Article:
A Class B address is just about evenly split (except for first 2 green bits which are fixed values) so we have networks 128.000 to 191.255 or in my math 64 networks in the first quad times 256 networks in the second quad. 64x256=16,384 total class B networks with 216 = 65,536 host* each.

A Class C address is composed of lot’s and lot’s of networks and a small number of host per network. It works out like this, 192.000.000 to 223.255.255 networks or in my math 32x256x256=2,097,152 networks and 256* host per network (the reason I use 32 and 256 is that I start my counts at 0 inclusive)


Rule Time*

When the host address values are all 1’s or all 0’s they are treated as special cases. All ones in the host field mean the equivalent of "All Host" or in IP terms a broadcast. When the bits in the host field are all 0’s they effectively mean "this network" so we need to subtract the all 1’s and all 0’s case. This reduces the host count by 2 in each class.


Bottom line, is that we have 3 major default classes of address that can be compared to the small-medium-large concept of network/host size. Speaking from experience I could not buy my clothes that way, at least a well fitting suit anyway, and the same thing applies to people building networks. One size does not fit all and 3 sizes only gets us in the ball park. Couple that with the growing shortage of IP version 4 (IPV4) Addresses and the explosion of router tables and we need to slice this up a different way. Enter the concept of subnets and variable-length subnet mask. The IPBuddytm will make these concepts simple to understand and explain. Everything so far has been based on classful addressing. In a classful addressing scheme we assume the number of bits that define the network ID is 8, 16 or 24. These are colored RED, GREEN and YELLOW on the IPBuddytm. RED, GREEN and YELLOW represent also what is also known as a "mask" in the old jargon of IP Speak or what is known as a "prefix" in the newer terminology. The default mask in classful addressing is for Class A, for Class B and for Class C. In newer terminology a Class A is also known as a /8 network prefix. A Class B is also known as a /16 network prefix. A Class C is known as a /24 network prefix. These are spoken like "slash 8" or "slash 16". I got your slash 24 right here. This notation simply describes the number of bits that are network bits. We will rely initially on the colors to show us the mask or prefix. The use of a prefix makes it easier to write IP addresses. Now that we are moving away from the assumed prefixes or mask we will have to include this information along with the address. So grab your IPBuddytm and lets get on to graduate school IP Addressing.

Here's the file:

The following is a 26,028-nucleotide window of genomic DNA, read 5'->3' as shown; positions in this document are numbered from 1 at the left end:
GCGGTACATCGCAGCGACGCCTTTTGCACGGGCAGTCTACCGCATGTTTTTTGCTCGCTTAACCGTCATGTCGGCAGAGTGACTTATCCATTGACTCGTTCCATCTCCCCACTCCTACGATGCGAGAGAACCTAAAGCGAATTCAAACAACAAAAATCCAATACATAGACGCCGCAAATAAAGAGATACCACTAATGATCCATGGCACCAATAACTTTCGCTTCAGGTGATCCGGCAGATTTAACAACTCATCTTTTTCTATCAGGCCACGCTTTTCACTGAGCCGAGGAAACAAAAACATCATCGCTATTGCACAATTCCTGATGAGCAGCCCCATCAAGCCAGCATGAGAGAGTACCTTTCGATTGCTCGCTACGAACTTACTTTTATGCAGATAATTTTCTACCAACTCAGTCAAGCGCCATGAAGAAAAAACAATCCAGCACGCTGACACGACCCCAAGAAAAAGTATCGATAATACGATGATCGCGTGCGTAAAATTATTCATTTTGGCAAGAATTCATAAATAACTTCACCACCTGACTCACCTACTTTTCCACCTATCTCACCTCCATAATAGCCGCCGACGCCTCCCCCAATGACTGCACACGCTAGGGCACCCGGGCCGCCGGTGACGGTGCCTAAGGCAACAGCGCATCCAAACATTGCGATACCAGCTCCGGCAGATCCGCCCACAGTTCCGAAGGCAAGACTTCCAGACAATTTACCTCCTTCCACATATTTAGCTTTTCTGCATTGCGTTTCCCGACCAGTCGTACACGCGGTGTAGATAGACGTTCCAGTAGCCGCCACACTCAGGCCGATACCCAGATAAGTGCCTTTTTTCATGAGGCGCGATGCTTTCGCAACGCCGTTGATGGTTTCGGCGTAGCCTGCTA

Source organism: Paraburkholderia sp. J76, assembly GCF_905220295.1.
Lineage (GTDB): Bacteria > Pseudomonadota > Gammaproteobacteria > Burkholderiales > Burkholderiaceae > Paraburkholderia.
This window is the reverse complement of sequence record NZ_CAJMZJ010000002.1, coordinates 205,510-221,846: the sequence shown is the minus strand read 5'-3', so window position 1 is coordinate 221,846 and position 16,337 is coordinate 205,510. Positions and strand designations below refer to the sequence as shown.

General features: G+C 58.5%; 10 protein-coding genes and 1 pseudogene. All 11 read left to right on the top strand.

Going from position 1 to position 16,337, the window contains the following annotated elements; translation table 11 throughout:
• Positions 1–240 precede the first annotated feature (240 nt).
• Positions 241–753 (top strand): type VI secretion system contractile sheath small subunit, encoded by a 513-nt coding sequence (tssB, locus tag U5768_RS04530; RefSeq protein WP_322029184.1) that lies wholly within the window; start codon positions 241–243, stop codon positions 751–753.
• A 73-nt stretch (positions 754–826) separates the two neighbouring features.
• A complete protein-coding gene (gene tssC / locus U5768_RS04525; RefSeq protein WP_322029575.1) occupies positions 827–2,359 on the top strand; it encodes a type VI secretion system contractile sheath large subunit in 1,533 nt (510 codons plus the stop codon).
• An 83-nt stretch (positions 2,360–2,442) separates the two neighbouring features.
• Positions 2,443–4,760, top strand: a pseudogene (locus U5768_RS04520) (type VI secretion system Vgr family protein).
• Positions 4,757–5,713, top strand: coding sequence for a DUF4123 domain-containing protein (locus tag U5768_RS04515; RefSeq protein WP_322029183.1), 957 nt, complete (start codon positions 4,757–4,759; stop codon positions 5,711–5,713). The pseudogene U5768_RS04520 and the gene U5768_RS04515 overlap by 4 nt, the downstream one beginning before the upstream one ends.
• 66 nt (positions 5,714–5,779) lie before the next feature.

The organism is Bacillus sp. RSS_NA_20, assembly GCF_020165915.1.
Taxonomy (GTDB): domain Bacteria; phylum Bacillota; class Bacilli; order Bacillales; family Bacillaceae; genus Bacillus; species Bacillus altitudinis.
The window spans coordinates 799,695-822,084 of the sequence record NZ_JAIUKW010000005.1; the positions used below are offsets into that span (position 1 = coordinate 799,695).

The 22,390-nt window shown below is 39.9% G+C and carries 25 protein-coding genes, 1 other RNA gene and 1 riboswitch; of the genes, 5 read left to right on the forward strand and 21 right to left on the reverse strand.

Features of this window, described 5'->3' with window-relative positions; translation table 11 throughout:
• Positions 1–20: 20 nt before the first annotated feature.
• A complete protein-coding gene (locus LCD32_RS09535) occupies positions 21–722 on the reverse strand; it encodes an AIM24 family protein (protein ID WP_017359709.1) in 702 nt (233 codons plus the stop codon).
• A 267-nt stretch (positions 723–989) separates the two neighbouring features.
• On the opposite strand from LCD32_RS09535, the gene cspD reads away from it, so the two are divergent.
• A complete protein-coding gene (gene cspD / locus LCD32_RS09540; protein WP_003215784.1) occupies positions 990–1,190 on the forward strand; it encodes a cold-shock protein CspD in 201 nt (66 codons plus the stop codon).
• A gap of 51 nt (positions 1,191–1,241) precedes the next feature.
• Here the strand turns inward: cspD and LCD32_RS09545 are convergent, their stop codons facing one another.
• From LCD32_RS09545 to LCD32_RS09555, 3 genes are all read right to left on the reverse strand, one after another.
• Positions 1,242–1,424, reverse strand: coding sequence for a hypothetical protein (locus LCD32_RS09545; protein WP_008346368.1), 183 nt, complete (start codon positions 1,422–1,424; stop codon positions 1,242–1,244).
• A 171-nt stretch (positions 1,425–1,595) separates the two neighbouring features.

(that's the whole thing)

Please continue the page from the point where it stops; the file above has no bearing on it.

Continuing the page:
Take the IPBuddytm and create the following address.

That should look like



Now, slide the carrying tube over this address to the midpoint with the window showing just the green portion. You will notice that the numbers on the carrying tube’s window that range from 32-1 meet the IPBuddytm at the number 16. This is indicating a /16 address. Or in this specific example /16. Think of the carrying tube as your "masking device" Since we are masking at the boundary between green and white this also the default mask. If we do that for the other classes you would see that a class A would line up exactly with /8 and the class C would line up with /24. Go ahead and try it if you don’t believe me. Not very interesting yet but wait, what about other mask lengths! How about taking the same address we used above and slide the tube over the next 8 white bits. This is kind of like borrowing some of the host bits. Like so.




I used the color gray in my figure above to show the carrying tube extending over the next 8 bits. What does this represent? This my friends is the amazing variable length subnet mask. We are entering the world of "classless IP addressing" In the current verbiage a /24 or in the old world a Either way I am saying that I wish to take my standard Class B address and break it up into chunks. The gray area is the area that will represent "networks within my Class B network" and the white area that is outside the IPBuddytm will be my host addresses. With this little trick I can now take a single class B address and turn it into 256-2=254 individual subnets or all the way from (see figure below and focus on the gray bits)





Each one of these subnets can accommodate up to 254 host. Now these subnetted addresses will only be recognized within my locally administered network since I am using a "non-default" mask.

Let’s take the IPBuddytm with another address and subnet it. How about:



Which is /27 (you should be getting good at adding up 128’s, 64’s, 4’s, 2’s and 1’s)

You will have most of the address inside the tube with the IPBuddytm aligned with the 27 on the face. The bits we are focusing on are the 3 host bits we "stole".

Here are the subnets that can be created from 3 bits


11000111.00000000.00000000.00000000 Subnet 0 (not allowed)

11000111.00000000.00000000.00100000 Subnet 1

11000111.00000000.00000000.01000000 Subnet 2

11000111.00000000.00000000.01100000 Subnet 3

11000111.00000000.00000000.10000000 Subnet 4

11000111.00000000.00000000.10100000 Subnet 5

11000111.00000000.00000000.11000000 Subnet 6

11000111.00000000.00000000.11100000 Subnet 7 (not allowed11000111.00000000.00000000.11100000 Subnet 7 (not allowed)

OK, so we have 6 usable subnets by taking 3 bits from the host field. That leaves us with 5 bits for the host field (the hexcubes hanging outside the IPBuddytm 's masking tube) Each subnet can have 32-2=30 valid host.

If you truly understand this so far then you should be able to answer the question. "What is the address of the first host on the first subnet?" Spin the lowest host bit up one like below.

11000111.00000000.00000000.00100001 Subnet 1

11000111.00000000.00000000.00100010 Subnet 1

11000111.00000000.00000000.00100011 Subnet 1